Universe that is, to its internal logic. The meaning of
logico-formal construction, then, is given by a reflexive interplay of invariances and symmetries (the duality present
in an adjunction) without the need for an understanding of
for every as meaning for every, or that exists really means
exists just as, for far too long, we have been told that snow
is white is true just when snow is white, a truly remarkable
mathematical discovery. When the geometric meaning of
an adjunction is known, qua profound and omnipervasive
construct of Category Theory, the meaning and the relation
between the quantifiers is enriched with a new structural significance through the construction described above. That is,
they become immersed in a geometric context, a universe of
dynamic and modifiable structures. In particular, it becomes
possible to go from one logic to another, from one Topos to
another, studying their invariants and transformations, that
is, the functorial immersions and the adjunctions correlating them. For this reason I often say, in provocative manner,
that I am happy to leave the question of truth to priests and
analytic philosophers: we operate constructions of sense, we
organize the world by proposing and correlating structures
that have a meaning because of our being world-bound active humans in different conceptual worlds which we strive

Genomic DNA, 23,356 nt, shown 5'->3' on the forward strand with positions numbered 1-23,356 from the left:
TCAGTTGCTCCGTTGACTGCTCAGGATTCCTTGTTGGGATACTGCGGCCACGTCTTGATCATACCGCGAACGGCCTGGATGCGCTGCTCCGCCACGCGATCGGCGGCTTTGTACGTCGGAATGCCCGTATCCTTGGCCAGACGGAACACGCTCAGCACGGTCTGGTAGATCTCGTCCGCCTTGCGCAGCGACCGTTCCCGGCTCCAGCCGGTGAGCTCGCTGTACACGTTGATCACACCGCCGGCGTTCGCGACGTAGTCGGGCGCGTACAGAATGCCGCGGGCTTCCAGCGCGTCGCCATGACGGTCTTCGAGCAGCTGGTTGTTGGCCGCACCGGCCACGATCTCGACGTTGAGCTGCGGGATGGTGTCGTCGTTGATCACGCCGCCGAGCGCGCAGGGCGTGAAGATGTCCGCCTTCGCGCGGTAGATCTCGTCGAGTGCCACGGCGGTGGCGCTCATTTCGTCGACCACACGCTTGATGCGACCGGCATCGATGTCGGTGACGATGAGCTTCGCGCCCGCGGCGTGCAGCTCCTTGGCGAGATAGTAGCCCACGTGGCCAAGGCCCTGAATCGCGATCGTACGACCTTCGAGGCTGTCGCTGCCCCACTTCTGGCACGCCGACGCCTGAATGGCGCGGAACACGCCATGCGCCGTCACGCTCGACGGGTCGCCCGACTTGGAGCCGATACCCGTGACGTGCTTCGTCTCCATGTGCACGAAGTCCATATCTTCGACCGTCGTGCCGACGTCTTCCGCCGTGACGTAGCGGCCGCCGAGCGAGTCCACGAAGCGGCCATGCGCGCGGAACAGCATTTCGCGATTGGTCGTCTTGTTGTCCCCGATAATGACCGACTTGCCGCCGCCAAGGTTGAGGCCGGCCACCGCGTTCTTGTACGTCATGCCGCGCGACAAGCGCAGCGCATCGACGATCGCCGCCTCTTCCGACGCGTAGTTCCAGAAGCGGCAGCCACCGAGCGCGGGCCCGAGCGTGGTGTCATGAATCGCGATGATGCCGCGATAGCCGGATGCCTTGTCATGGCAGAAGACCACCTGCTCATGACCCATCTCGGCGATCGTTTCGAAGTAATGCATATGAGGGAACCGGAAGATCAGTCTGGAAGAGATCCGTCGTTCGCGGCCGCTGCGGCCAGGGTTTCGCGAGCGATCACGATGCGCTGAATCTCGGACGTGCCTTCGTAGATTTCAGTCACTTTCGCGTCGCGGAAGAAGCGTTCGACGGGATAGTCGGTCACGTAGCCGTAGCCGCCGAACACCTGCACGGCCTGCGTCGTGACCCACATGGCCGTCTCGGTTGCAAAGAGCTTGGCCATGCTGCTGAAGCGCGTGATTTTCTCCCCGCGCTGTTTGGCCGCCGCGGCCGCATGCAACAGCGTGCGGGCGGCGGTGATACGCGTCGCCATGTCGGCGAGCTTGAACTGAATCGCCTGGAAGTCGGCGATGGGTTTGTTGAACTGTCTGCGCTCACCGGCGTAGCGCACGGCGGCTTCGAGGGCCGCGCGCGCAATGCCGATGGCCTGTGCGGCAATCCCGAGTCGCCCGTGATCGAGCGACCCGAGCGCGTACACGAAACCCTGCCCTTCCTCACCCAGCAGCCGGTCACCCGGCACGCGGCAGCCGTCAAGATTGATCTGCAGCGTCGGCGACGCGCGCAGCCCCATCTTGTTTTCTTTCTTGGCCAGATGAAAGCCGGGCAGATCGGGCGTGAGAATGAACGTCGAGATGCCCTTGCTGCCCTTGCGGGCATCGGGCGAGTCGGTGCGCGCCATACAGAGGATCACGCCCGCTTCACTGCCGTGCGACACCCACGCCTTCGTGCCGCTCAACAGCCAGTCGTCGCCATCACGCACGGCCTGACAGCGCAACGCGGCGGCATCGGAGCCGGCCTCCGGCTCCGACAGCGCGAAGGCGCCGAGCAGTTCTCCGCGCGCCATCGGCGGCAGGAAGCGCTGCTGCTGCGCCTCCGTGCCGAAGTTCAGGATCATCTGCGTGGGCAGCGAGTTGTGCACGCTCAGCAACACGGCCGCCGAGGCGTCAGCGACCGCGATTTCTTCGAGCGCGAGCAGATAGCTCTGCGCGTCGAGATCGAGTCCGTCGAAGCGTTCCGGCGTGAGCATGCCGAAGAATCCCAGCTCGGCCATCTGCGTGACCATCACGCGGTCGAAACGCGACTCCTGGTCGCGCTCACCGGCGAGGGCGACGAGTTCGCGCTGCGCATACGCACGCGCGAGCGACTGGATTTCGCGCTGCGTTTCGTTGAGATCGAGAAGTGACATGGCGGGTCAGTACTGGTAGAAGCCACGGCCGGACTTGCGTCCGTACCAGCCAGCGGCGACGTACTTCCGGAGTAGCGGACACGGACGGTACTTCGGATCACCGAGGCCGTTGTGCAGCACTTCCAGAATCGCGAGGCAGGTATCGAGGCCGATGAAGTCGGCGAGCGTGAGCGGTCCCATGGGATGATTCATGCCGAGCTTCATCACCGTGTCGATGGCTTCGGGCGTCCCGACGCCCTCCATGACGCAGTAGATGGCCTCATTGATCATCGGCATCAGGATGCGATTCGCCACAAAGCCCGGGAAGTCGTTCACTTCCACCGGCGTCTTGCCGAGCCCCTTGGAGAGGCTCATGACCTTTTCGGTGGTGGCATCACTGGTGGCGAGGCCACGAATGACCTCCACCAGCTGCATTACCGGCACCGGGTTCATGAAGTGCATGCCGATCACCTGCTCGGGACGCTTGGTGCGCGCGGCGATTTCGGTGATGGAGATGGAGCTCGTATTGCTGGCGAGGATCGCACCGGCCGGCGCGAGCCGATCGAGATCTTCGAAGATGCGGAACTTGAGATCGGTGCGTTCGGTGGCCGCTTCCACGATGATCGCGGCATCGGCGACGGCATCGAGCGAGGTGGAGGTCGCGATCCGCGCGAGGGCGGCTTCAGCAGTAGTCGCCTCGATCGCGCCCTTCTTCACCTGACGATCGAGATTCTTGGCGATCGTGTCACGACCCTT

to put into dialogue. Let us not confuse this with the fact that
221

Speculations VI
the judge seeks, in witnesses for example, the truth: science
is not a testimony of, but an action upon the world, aimed at
organizing it and giving meaning to it.
I will return shortly to this extremely timely geometrization
of Logic, a royal way out of the narrow singlemindedness
of the logico-linguistic turn. In this regard, Zalamea quotes
Girard who, within Proof Theory, has subsumed the same
structural sensibility, the same distance from Tarskian truth
and its ontological flavours. I remember when I first attended,
in the 1980s, a talk by Girard on Linear Logic; I asked him
why, after having radically modified the structural rules
of logics, changing their symmetries in formal notation, he
had introduced a certain inference rule. He replied: for reasons of symmetry.9. Symmetries are at the core of the close
relationship between physics and mathematics, ever since
Archimedes asked himself: why doesnt a scale with equal
weights on both sides move? And answered: For reasons of
symmetry. Guided by the same symmetry reasons, Sacharov
and Feynman proposed anti-matter, thus giving a meaning
faced with experimental phenomena in need of explanation to the negative solution of Diracs electron equation.
Alas, unfortunately (or fortunately?) cellular reproduction
is at the heart of ontogenesis and phylogenesis, also because